Silver Phoenix, by Cindy Pon

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Author’s website | Publisher’s website
Publication date – April 17, 2009

Summary: No one wanted Ai Ling. And deep down she is relieved—despite the dishonor she has brought upon her family—to be unbetrothed and free, not some stranger’s subservient bride banished to the inner quarters.

But now, something is after her. Something terrifying—a force she cannot comprehend. And as pieces of the puzzle start to fit together, Ai Ling begins to understand that her journey to the Palace of Fragrant Dreams isn’t only a quest to find her beloved father but a venture with stakes larger than she could have imagined.

Bravery, intelligence, the will to fight and fight hard . . . she will need all of these things. Just as she will need the new and mysterious power growing within her. She will also need help.

It is Chen Yong who finds her partly submerged and barely breathing at the edge of a deep lake. There is something of unspeakable evil trying to drag her under. On a quest of his own, Chen Yong offers that help . . . and perhaps more.

Thoughts: This is a book I meant to read years ago, and one that I believe first came to my attention when complaints started circulating about the change to the cover art for the paperback release, switching from a bright and vibrant image with an obviously Chinese woman front and centre, to a very uninspired image of a woman of unknown ethnicity, wearing clothes of undefinable style and origin, and with half her face hidden in the shadows. I know the adage is to not judge a book by its cover, but cover art is often one of the first things a person sees, it’s meant to attract attention and draw a potential reader in, and for my part, had I not seen the original cover art first, I would have utterly overlooked Silver Phoenix because nothing about the new cover said anything to me beyond, “probably a YA romance maybe?”

Cover art aside, though, how is the novel itself?

Silver Phoenix is written from the perspective of Ai Ling, a young woman from the kingdom of Xia, whose father leaves for a journey to the Palace of Fragrant Dreams and then doesn’t return when he is meant to. Already feeling herself a burden to her family, and worrying that being married off to an old lecherous man is in the future, Ai Ling sets off on a journey to bring her father back, leaving him to escape her prior fate and to carve herself a new one. The problem is that demons and monsters seem to be following her wherever she goes, putting her and her eventual travel companions at great risk, though she can’t fathom why she would be targeted so. Some greater force is at play, and Ai Ling needs to get to the bottom of it and find her father before something truly terrible happens.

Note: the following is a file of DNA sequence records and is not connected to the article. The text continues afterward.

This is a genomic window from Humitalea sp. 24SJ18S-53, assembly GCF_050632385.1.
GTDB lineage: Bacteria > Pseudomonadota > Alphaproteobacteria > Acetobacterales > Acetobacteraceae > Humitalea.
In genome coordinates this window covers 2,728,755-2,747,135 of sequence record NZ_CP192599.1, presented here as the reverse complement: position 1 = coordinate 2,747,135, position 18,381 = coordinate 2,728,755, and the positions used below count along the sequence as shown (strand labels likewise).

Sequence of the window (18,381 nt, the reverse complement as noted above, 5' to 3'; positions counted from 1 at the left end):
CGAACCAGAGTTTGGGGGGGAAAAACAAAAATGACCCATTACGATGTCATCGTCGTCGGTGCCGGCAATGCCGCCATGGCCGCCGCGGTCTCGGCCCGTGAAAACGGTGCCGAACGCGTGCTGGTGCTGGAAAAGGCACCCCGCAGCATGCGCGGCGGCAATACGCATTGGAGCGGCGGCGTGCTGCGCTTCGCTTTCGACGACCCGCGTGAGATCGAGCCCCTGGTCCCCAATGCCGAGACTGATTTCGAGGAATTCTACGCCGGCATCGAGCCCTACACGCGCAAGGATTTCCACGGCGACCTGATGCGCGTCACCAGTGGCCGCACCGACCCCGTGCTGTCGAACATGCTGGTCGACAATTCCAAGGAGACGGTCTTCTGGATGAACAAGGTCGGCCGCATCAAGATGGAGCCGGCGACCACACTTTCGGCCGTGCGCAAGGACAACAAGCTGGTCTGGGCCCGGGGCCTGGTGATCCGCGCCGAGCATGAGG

Ai Ling is very much one of those characters who could be described as “not like other girls.” She can read in a time and place where most women can’t. She’s willful and proud, not accepting the place that society tells her she ought to want, especially in matters of marriage. Her parents were a love match, and she’d like the same for herself. And while I know the “not like other girls” stereotype is often a disliked one (I’m not that fond of it a lot of the time either), Ai Ling is much easier to read than many of the characters I’ve encountered in the past who fit the same trope. Quite possibly because a number of those characters seem to be very brash and in-your-face about how different they are, and Ai Ling doesn’t do that. She’s just very much herself, and that’s enough. She never states herself to not be like other girls as though it’s automatically a positive thing to be different than your peers (for one thing, that does quite a disservice to anyone who does like more traditionally feminine things and enjoys being female within society’s gender role; the “not like other girls” trope usually declares traditional femininity to be bad and something to break away from in order to be worthy of greatness, or just worthy in general. So while Ai Ling definitely hit a number of points on a checklist, it wasn’t in an obnoxious way, and I can appreciate that.